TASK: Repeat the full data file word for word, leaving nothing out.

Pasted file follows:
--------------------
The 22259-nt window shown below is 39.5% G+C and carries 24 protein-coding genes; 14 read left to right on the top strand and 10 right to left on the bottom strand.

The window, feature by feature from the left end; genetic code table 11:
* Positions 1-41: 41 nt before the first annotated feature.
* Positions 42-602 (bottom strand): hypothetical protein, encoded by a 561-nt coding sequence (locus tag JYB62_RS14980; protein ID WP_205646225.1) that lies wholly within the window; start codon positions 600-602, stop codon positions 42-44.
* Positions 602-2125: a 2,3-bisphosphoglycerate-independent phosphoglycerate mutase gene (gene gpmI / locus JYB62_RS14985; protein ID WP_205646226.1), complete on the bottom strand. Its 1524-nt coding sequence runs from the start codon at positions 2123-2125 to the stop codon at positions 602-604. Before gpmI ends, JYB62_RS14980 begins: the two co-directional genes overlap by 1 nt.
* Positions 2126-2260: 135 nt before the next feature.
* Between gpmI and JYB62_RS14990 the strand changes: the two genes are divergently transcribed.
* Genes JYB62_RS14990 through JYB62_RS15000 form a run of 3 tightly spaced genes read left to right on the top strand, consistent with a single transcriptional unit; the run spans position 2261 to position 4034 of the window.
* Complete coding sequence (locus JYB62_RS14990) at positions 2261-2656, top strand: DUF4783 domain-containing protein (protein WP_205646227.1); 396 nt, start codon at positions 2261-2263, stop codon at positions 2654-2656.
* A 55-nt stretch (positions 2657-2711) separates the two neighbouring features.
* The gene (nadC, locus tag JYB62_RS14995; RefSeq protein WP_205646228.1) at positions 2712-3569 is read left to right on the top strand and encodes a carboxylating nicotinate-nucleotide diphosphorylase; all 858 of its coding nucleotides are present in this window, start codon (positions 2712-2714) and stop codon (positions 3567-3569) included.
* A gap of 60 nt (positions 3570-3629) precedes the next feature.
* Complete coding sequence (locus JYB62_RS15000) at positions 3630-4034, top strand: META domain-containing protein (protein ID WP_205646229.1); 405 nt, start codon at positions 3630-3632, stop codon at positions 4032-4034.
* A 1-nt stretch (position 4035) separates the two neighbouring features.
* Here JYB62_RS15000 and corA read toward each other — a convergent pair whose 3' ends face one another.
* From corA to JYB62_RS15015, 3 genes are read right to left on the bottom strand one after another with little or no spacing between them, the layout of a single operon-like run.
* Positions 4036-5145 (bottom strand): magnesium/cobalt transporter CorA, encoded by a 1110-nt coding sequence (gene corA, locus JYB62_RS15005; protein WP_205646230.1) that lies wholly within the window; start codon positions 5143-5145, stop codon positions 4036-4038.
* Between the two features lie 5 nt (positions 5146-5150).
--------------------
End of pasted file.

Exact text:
The 22259-nt window shown below is 39.5% G+C and carries 24 protein-coding genes; 14 read left to right on the top strand and 10 right to left on the bottom strand.

The window, feature by feature from the left end; genetic code table 11:
* Positions 1-41: 41 nt before the first annotated feature.
* Positions 42-602 (bottom strand): hypothetical protein, encoded by a 561-nt coding sequence (locus tag JYB62_RS14980; protein ID WP_205646225.1) that lies wholly within the window; start codon positions 600-602, stop codon positions 42-44.
* Positions 602-2125: a 2,3-bisphosphoglycerate-independent phosphoglycerate mutase gene (gene gpmI / locus JYB62_RS14985; protein ID WP_205646226.1), complete on the bottom strand. Its 1524-nt coding sequence runs from the start codon at positions 2123-2125 to the stop codon at positions 602-604. Before gpmI ends, JYB62_RS14980 begins: the two co-directional genes overlap by 1 nt.
* Positions 2126-2260: 135 nt before the next feature.
* Between gpmI and JYB62_RS14990 the strand changes: the two genes are divergently transcribed.
* Genes JYB62_RS14990 through JYB62_RS15000 form a run of 3 tightly spaced genes read left to right on the top strand, consistent with a single transcriptional unit; the run spans position 2261 to position 4034 of the window.
* Complete coding sequence (locus JYB62_RS14990) at positions 2261-2656, top strand: DUF4783 domain-containing protein (protein WP_205646227.1); 396 nt, start codon at positions 2261-2263, stop codon at positions 2654-2656.
* A 55-nt stretch (positions 2657-2711) separates the two neighbouring features.
* The gene (nadC, locus tag JYB62_RS14995; RefSeq protein WP_205646228.1) at positions 2712-3569 is read left to right on the top strand and encodes a carboxylating nicotinate-nucleotide diphosphorylase; all 858 of its coding nucleotides are present in this window, start codon (positions 2712-2714) and stop codon (positions 3567-3569) included.
* A gap of 60 nt (positions 3570-3629) precedes the next feature.
* Complete coding sequence (locus JYB62_RS15000) at positions 3630-4034, top strand: META domain-containing protein (protein ID WP_205646229.1); 405 nt, start codon at positions 3630-3632, stop codon at positions 4032-4034.
* A 1-nt stretch (position 4035) separates the two neighbouring features.
* Here JYB62_RS15000 and corA read toward each other — a convergent pair whose 3' ends face one another.
* From corA to JYB62_RS15015, 3 genes are read right to left on the bottom strand one after another with little or no spacing between them, the layout of a single operon-like run.
* Positions 4036-5145 (bottom strand): magnesium/cobalt transporter CorA, encoded by a 1110-nt coding sequence (gene corA, locus JYB62_RS15005; protein WP_205646230.1) that lies wholly within the window; start codon positions 5143-5145, stop codon positions 4036-4038.
* Between the two features lie 5 nt (positions 5146-5150).